Tuesday, 15 December 2009


Jetlag and perimenopause have something in common. Both have you waking up full-on at 3.00. This isn't funny. And then just as suddenly, as though your clock had wound down, just as you hear the alarm, you fall off again, into a deep sleep.

Austen and Sue have moved from central Southsea into rural Titchfield, far from the madding crowd. And it is indeed very pleasant here, and yet so far from the madding crowd that it's difficult to get anywhere without a car. Even the ubiquitous railways station is far enough away to make it awkward to get anywhere.

Yesterday was Ellie's second birthday. She's bright and is talking clearly and well. One of her birthday presents was an angel costume from Tesco's 'Nativity' range. I was quite surprised to see that this range includes a blue fairy outfit, complete with wings. I could only surmise that Mary has been supernaturalised.

In the Hampshire branch of the Schnee family, an interesting discussion has been taking place. Austen wondered about the mystery of the title 'Ms.' He feels it has not been accepted here, and in fact has negative connotations. In my job, where I see a procession of different teachers, it is the most common, overwhelmingly common title, that is used, often by female parents as well.

I find the most worrying thing that apparently, here, it is often associated with 'Feminist' or 'lesbian' and more to the point, that these are seen as negative.

'Ms.' was supposed to get round the discrimination associated with a title that referred not just to your gender, but to your marital status. I know a couple of people who avoid this altogether by refusing to use any title. I never give a title, but when pushed, certainly choose 'Ms.' I am married, but I do not choose to use my partner's surname. So I'm neither a Miss nor a Mrs. And then, is there a negative connotation associated with those too? At my age, is it better to be a Miss or a Mrs.? I'll stick with Ms. or nothing at all.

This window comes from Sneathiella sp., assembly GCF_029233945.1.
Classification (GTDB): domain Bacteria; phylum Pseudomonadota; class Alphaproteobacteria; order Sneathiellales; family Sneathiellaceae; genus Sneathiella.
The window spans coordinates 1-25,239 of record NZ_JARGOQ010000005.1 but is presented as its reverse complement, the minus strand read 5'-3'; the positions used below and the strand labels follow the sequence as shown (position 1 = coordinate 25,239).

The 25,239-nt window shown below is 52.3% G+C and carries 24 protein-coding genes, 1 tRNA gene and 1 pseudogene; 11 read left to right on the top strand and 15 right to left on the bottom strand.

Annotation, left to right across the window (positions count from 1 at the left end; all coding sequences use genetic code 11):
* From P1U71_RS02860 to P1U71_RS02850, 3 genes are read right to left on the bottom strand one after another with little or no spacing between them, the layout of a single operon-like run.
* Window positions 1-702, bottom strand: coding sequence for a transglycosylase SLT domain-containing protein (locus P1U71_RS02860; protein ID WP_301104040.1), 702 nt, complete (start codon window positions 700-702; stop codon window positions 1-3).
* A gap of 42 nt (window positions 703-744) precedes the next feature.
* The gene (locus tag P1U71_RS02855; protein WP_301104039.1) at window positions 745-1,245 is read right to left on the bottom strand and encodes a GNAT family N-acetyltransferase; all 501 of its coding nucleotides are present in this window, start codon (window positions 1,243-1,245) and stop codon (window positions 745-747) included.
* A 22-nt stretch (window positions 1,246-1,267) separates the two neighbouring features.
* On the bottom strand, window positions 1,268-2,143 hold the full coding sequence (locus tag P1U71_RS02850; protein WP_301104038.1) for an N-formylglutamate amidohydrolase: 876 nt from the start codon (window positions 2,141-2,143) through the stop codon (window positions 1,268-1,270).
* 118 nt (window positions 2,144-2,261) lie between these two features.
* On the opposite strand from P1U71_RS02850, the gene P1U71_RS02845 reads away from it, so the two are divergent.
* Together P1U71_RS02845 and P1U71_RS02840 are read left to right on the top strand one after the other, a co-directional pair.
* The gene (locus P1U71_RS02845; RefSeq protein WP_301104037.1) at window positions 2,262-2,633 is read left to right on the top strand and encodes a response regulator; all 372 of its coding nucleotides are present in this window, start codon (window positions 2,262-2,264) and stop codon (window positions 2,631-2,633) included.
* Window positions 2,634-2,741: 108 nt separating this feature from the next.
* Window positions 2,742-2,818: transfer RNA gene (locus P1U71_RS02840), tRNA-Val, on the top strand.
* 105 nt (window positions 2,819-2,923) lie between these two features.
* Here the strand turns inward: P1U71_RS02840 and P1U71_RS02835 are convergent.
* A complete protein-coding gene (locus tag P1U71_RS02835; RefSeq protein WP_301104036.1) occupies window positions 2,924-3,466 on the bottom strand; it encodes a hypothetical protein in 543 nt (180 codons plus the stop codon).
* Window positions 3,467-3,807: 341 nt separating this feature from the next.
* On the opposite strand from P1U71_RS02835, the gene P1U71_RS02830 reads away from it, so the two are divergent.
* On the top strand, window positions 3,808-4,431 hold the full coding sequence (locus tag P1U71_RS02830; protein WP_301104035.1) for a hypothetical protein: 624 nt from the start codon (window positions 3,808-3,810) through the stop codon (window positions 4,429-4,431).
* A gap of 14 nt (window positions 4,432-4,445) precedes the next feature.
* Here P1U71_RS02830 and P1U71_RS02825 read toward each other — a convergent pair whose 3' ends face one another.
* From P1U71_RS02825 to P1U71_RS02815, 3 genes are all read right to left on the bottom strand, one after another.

But the whole thing could be avoided completely, AND your earnings be increased, by adopting a man's name.

Makes you think.


Sleepy said...

I don't use any title either.

When I was younger I thought a 'Ms' was what a 'Miss' became when it was obvious they were no longer young enough to be a 'Miss'!

Adam said...

Mrs. is actually the abbreviation for mistress... as in, lady version of the mister or master. Missus is something else, which could easily be shortened to Ms., right? In any case, are these exercises designed to take a stand, to promote agenda, or to what end? As a mister, I don't run into this issue very often. I understand it was more commonplace to refer to a younger man as master back in the day. So, I went from master to mister, and you wax on and on about feminism and prefixes.

With a name like Janis you are less likely to have people wondering (upon viewing your written name, having not spoken with you, seen you, or heard about you), to wonder if the silk stockings they are sending you as a promotional gift are gender-appropriate than someone named Kris, Chris, Cris, Joe, or Shannon. For such individuals a prefix becomes a saving social grace.

It strikes me that Mrs. would be appropriate, even over Ms., because there is an implication of marriage and partnership, not possession or ownership.

Schneewittchen said...

It must be so tough for those senders of unsolicited junk now that women are allowed to become Doctors and Reverends.
Our marital status (and our gender) are our own business.

Adam said...

You don't call your female doctors "Doctora"? Darn those sexist romantic languages!